The road to Sam Smith’s third album has been a long one. The album campaign kicked off early last year with the sublime Normani collaboration, “Dancing with a Stranger,” which was soon followed up by the excellent “How Do You Sleep?” Shortly after that, Sam released the lush “To Die For,” a song that served as the upcoming album’s title track until the COVID-19 pandemic forced them to push back and retitle the album. Now, the latest installment in the album’s campaign is an inspirational midtempo duet with Demi Lovato.
Complete with drums, keyboard, trumpet, piano, chello, bass, and more, “I’m Ready” spends the majority of its runtime building up its momentum. There’s an urgency about the instrumental that offers a sharp contrast to Sam’s smooth and languid vocal performance. Both Sam and Demi deliver unsurprisingly strong vocal performances as they sing about how they are ready “for someone to love” them. It is interesting to note that “I’m Ready” isn’t necessarily a self-empowerment song, although the track’s arrangement lends itself to that tradition. Instead, the song is about being ready for a lover who will complement, uplift, protect, and accept them and all of their flaws. It’s a love song that doesn’t cast the vocalist as helpless or in distress, so “I’m Ready” is a commendable take on the musical trope. Nevertheless, the pre-chorus is unbearably corny: “It’s so hard when you’re with someone/Your heart breaks and it ain’t no fun.” Thankfully, the two main verses, which are intricate inverses of the other, help balance everything out.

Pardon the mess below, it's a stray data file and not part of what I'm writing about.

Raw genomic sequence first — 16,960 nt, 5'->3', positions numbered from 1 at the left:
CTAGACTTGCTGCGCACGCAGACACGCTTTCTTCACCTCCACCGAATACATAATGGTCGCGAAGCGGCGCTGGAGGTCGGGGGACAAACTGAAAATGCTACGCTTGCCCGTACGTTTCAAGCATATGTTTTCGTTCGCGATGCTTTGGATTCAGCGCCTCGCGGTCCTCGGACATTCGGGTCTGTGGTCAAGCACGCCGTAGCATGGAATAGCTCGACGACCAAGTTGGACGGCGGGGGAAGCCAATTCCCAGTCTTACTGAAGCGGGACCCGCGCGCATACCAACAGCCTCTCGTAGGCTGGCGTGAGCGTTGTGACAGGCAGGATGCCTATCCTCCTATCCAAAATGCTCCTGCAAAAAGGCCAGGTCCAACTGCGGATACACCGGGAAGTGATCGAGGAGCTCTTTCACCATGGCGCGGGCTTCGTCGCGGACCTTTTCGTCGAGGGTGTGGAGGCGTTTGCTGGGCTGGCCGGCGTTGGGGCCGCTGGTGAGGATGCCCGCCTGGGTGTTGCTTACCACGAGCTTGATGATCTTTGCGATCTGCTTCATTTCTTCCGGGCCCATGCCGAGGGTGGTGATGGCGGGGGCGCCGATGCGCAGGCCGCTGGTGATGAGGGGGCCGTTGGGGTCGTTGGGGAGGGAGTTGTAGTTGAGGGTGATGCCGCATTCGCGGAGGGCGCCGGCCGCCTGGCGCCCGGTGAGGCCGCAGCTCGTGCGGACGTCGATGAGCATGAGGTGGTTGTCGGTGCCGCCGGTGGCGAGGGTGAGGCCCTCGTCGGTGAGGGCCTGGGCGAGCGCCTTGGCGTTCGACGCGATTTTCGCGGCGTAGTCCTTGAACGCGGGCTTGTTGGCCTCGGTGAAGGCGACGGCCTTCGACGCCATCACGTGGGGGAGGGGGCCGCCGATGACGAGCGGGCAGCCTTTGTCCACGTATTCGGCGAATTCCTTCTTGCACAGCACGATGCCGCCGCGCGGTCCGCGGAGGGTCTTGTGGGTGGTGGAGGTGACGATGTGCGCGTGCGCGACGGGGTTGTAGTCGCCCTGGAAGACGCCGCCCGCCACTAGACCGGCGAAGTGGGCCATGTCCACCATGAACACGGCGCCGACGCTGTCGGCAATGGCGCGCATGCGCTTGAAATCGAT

The only other roadblock that “I’m Ready” stumbles over is the aforementioned momentum. The instrumental chugs along in a way that builds into what should be either multiple explosive choruses or one final bombastic climax of a bridge-final chorus combo. Unfortunately, that moment of catharsis is never reached; “I’m Ready” simply builds to a climax that never comes. What makes matters more confusing, is that the artists slapped a choir on the final chorus of the song, but they add nothing to the atmosphere of the track. If Sam and Demi stacked their own background vocals instead of a choir (like Ariana Grande‘s “God is a woman“), the emotional peak of the song would have been more clearly defined. Overall, this isn’t the best preview of Sam’s upcoming record, but it still has enough bright moments to warrant a filler spot in your playlist.